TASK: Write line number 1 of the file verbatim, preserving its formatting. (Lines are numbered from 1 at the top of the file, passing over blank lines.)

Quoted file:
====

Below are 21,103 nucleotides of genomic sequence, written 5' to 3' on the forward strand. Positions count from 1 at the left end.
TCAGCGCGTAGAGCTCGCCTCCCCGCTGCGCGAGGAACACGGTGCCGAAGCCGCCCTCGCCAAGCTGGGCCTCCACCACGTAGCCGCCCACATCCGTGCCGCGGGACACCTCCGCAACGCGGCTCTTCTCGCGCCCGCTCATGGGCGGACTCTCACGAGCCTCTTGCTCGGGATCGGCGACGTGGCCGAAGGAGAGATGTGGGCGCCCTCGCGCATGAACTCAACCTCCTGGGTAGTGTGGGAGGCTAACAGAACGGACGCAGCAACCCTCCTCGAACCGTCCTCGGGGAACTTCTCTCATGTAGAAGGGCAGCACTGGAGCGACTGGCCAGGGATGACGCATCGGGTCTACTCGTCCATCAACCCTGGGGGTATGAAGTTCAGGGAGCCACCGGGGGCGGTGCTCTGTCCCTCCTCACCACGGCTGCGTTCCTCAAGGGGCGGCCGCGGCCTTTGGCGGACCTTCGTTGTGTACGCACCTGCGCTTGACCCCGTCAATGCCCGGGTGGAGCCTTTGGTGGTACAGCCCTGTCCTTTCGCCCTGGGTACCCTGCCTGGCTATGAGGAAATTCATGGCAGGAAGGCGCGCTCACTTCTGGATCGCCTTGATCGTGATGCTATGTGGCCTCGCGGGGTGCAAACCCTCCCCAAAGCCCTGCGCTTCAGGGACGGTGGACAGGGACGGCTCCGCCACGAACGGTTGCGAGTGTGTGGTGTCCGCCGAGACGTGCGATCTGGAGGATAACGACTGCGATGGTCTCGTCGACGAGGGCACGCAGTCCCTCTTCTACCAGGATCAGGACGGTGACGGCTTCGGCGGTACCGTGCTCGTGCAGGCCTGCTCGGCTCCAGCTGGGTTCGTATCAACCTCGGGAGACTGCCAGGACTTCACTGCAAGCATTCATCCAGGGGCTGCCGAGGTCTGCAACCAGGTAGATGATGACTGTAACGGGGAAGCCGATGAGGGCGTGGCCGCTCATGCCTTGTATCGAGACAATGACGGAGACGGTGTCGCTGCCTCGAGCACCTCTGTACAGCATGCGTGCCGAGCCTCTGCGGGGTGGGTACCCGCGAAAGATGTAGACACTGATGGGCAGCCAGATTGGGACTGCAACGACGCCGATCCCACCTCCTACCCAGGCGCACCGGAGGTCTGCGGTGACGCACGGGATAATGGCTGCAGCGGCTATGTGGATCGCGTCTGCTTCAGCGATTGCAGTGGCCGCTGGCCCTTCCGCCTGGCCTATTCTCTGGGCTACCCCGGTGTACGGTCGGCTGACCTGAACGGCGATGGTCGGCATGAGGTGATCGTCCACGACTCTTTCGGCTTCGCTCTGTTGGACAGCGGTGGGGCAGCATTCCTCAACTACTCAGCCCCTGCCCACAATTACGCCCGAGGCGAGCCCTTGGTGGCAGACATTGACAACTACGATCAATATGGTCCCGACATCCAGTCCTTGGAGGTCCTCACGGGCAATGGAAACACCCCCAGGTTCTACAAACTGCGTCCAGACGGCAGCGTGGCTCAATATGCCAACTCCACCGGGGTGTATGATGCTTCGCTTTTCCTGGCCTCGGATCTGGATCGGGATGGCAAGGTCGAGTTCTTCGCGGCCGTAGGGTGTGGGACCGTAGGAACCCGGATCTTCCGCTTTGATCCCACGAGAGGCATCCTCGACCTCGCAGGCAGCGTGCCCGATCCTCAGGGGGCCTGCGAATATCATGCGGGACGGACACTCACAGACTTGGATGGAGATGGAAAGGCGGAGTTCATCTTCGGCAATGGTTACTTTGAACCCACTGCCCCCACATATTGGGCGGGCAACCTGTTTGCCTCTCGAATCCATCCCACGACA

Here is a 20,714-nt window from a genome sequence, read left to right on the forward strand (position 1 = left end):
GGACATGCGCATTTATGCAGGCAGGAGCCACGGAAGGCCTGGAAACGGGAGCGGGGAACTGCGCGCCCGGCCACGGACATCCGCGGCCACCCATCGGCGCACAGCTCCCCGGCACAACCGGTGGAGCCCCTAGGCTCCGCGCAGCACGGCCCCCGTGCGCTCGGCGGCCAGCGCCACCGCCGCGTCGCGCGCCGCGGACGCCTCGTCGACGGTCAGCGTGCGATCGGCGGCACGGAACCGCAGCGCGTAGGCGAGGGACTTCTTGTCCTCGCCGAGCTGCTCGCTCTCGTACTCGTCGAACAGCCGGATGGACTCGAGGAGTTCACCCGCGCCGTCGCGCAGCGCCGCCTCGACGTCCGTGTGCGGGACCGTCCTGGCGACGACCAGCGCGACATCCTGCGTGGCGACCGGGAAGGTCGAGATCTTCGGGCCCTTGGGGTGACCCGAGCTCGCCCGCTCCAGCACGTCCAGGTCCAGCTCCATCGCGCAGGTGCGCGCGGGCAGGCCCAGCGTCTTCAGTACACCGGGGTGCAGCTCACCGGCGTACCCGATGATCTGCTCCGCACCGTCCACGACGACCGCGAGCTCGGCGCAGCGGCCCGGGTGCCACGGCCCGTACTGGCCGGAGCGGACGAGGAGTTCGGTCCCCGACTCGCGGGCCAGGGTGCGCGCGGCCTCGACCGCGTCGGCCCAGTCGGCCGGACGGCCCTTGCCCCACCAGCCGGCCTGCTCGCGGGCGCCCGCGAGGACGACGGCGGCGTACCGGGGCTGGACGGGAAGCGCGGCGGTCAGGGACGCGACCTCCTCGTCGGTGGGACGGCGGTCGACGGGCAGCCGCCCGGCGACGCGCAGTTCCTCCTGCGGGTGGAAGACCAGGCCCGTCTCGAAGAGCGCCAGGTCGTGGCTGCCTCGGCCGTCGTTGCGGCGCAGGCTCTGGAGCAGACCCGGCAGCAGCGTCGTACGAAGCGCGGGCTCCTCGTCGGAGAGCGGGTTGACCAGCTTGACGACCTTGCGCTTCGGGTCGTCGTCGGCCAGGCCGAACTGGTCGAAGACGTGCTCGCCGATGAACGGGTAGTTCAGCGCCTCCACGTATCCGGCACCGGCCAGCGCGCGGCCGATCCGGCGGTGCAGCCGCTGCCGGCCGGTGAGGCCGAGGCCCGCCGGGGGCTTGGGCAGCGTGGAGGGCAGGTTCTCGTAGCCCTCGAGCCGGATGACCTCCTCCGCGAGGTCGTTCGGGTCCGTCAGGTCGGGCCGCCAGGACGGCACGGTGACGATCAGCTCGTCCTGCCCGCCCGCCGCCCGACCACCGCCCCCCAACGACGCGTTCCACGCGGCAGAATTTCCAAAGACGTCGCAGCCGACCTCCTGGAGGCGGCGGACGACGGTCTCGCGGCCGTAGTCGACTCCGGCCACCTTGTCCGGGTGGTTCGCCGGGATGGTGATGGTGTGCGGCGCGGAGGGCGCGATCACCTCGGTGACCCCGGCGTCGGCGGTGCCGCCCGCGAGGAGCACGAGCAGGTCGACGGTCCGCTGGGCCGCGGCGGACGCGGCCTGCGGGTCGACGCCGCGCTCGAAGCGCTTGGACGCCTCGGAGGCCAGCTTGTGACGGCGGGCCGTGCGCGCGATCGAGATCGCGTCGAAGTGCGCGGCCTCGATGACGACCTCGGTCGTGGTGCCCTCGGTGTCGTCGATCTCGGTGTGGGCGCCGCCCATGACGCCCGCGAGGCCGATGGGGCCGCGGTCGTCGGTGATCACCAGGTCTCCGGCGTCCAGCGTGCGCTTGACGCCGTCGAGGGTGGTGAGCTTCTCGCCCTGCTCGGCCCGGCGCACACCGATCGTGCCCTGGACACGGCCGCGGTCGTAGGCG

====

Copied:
Below are 21,103 nucleotides of genomic sequence, written 5' to 3' on the forward strand. Positions count from 1 at the left end.